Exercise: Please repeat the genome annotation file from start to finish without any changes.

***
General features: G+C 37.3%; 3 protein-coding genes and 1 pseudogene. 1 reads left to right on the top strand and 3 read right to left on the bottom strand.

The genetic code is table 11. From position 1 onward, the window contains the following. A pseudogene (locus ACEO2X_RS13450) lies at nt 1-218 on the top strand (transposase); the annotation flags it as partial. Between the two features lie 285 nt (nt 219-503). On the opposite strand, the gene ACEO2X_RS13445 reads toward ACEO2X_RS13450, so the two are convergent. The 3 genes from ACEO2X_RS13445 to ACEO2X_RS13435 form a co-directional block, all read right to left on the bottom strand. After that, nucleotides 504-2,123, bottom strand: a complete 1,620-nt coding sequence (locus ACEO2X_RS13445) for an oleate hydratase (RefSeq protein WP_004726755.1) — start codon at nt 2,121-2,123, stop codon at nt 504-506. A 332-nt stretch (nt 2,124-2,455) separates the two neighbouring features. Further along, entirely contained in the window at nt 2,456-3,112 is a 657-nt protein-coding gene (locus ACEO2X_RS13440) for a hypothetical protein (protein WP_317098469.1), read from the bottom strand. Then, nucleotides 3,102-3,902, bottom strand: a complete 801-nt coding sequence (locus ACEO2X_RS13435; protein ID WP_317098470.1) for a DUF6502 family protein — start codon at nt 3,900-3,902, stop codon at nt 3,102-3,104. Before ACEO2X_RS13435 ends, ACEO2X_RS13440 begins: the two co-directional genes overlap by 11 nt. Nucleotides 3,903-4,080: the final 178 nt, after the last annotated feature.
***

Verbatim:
General features: G+C 37.3%; 3 protein-coding genes and 1 pseudogene. 1 reads left to right on the top strand and 3 read right to left on the bottom strand.

The genetic code is table 11. From position 1 onward, the window contains the following. A pseudogene (locus ACEO2X_RS13450) lies at nt 1-218 on the top strand (transposase); the annotation flags it as partial. Between the two features lie 285 nt (nt 219-503). On the opposite strand, the gene ACEO2X_RS13445 reads toward ACEO2X_RS13450, so the two are convergent. The 3 genes from ACEO2X_RS13445 to ACEO2X_RS13435 form a co-directional block, all read right to left on the bottom strand. After that, nucleotides 504-2,123, bottom strand: a complete 1,620-nt coding sequence (locus ACEO2X_RS13445) for an oleate hydratase (RefSeq protein WP_004726755.1) — start codon at nt 2,121-2,123, stop codon at nt 504-506. A 332-nt stretch (nt 2,124-2,455) separates the two neighbouring features. Further along, entirely contained in the window at nt 2,456-3,112 is a 657-nt protein-coding gene (locus ACEO2X_RS13440) for a hypothetical protein (protein WP_317098469.1), read from the bottom strand. Then, nucleotides 3,102-3,902, bottom strand: a complete 801-nt coding sequence (locus ACEO2X_RS13435; protein ID WP_317098470.1) for a DUF6502 family protein — start codon at nt 3,900-3,902, stop codon at nt 3,102-3,104. Before ACEO2X_RS13435 ends, ACEO2X_RS13440 begins: the two co-directional genes overlap by 11 nt. Nucleotides 3,903-4,080: the final 178 nt, after the last annotated feature.